Kodai has been put on the anthropological map by the presene of prehistoric remains scattered around the Palani Hills. Some of these may date to 5000 BC in the Stone age: others are more “recent” , a mere two thousand years old. Walking around tge gaint stone slab dwellings (how on earth did they lift them?), the low box-like structures, the mysterious circles of stones perched on bare promontories, questions bubble in the mind. What sort of people were these? How did they live, what did they ear? What, or whom did they fear?
There is plenty of room for this sort of speculation because very few studies have been done on these fascinating ruins. What we do know comes from the work of the Anglade Institute of National History in Shenbaganur. A. Anglade, after wrote, it 1954, “These crude stone structure, dolmens, cists, stone circles, were the work of an agricultural people with fixed ways of habitation. They built their dolmens on the high spurs of the hills, while they cultivated the lower valleys. Hunting, fishing and gathering forest products skilled potters. They were good masons too, able to build strong perfectly vertical walls with rude unhewn stones and without ay cementing material.
“They lived in days when hey must have had to struggle for their life, against wild beasts and men and tribes. Then, the old men, children and women had the shelter of the dolmens higher up, and when they were safe within the strong walls, the men would fight to keep the invaders at bay.”
There are two types of structures: dolmens, some of which were dwellings or hiding places as well, and kistaven’s or burial sites. It seems, however, that it was the person’s possessions and not the body which were placed in these. Students from the Anglade Institute have found copper and brass implements and ornaments. Hopefull the stone habitations of our ancestors will not be totally destroyed before further academic light is shed on their life and times.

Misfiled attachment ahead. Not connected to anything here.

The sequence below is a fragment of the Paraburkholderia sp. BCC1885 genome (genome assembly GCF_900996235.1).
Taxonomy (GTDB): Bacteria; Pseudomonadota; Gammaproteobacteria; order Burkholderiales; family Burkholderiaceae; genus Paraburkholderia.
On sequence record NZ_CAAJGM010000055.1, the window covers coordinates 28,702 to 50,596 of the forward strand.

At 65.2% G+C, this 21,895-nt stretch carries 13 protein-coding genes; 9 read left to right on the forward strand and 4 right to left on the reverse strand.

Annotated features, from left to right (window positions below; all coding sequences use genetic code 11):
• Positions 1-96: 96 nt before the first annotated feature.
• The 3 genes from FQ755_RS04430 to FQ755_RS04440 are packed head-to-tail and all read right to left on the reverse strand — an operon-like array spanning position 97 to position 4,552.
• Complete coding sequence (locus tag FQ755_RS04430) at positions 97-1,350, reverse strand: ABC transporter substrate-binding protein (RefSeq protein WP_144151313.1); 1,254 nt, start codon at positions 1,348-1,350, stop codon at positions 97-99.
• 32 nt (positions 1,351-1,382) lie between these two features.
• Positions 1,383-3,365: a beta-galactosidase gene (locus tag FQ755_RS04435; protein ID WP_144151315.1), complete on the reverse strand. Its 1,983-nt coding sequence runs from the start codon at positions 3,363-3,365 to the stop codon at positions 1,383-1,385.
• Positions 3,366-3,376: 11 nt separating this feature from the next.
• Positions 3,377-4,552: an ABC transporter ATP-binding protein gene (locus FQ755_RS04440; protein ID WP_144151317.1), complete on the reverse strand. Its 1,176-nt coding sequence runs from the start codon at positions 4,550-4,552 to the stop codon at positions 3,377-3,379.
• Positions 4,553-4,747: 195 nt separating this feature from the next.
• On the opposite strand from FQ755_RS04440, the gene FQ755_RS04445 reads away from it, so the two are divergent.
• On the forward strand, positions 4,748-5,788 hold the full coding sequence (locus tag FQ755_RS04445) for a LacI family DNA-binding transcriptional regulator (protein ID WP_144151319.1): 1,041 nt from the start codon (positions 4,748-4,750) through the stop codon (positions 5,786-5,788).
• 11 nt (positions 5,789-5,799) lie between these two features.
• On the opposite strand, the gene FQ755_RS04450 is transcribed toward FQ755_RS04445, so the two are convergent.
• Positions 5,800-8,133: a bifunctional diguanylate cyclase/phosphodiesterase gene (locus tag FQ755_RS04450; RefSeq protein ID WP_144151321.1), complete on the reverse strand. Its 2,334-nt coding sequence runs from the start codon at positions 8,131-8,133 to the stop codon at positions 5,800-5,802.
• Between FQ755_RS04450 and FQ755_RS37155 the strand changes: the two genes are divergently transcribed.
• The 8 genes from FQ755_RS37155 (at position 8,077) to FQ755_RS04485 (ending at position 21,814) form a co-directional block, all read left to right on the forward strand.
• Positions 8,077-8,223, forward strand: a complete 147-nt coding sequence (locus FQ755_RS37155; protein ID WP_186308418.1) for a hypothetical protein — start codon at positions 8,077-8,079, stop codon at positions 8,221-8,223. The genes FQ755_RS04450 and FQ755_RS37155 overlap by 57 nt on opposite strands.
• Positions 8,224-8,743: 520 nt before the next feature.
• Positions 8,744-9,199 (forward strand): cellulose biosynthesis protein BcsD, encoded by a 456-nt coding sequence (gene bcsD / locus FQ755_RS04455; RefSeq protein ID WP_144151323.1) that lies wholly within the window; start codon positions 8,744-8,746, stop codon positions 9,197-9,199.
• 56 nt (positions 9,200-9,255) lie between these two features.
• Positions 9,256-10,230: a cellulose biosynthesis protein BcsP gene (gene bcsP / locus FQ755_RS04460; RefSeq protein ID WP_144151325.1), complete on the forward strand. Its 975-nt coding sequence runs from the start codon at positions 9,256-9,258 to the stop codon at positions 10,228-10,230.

Kodaikanal Tribal settlements
Several thousand years later, two tribews migrated into the Palnis, the Palaiyans and Puliyans. History books suggest that they were fleeing persecution on the plains, and found sfety in the uninhabited hills, Of the two, the Palaiyans seem to have been the real jungle people. Kukkal, Caves, some 40 kms form Kodai, show traces of Palayan occupation. They wore dresses made of grass and leaves, ate roots , wild fruit and honey, and smoked out flying squirrels from trees.
They made fire using steel and quartz and by lighting floss from silk cotton seeds. Compared to them, the Puliyans were a tame lot. But they were probably the first architects and builders of the hill terraces which characterize the lower slopes around Kodai. Early missionaries reported that their social customs were simple and practical; Divorce, for instance, was a quick little ceremony.
But happy times were over when, in the 14th century, there was another migration to the hills. This time it was the kannuvar Vellalans, farmers from the Coimbatore plateau. Energetic and industrious they took over Pulaiyan lands and made them their slaves, The 17th and 18th centuries saw further invasisons during vijayangar, Maratha and Muslim rule. Heavy taxes imposed by alien rulers, cholera, famine and the persecution of the lower castes drove more and more people hill-wards, soon to form the first settlement of the upper palnis, Vellagavi.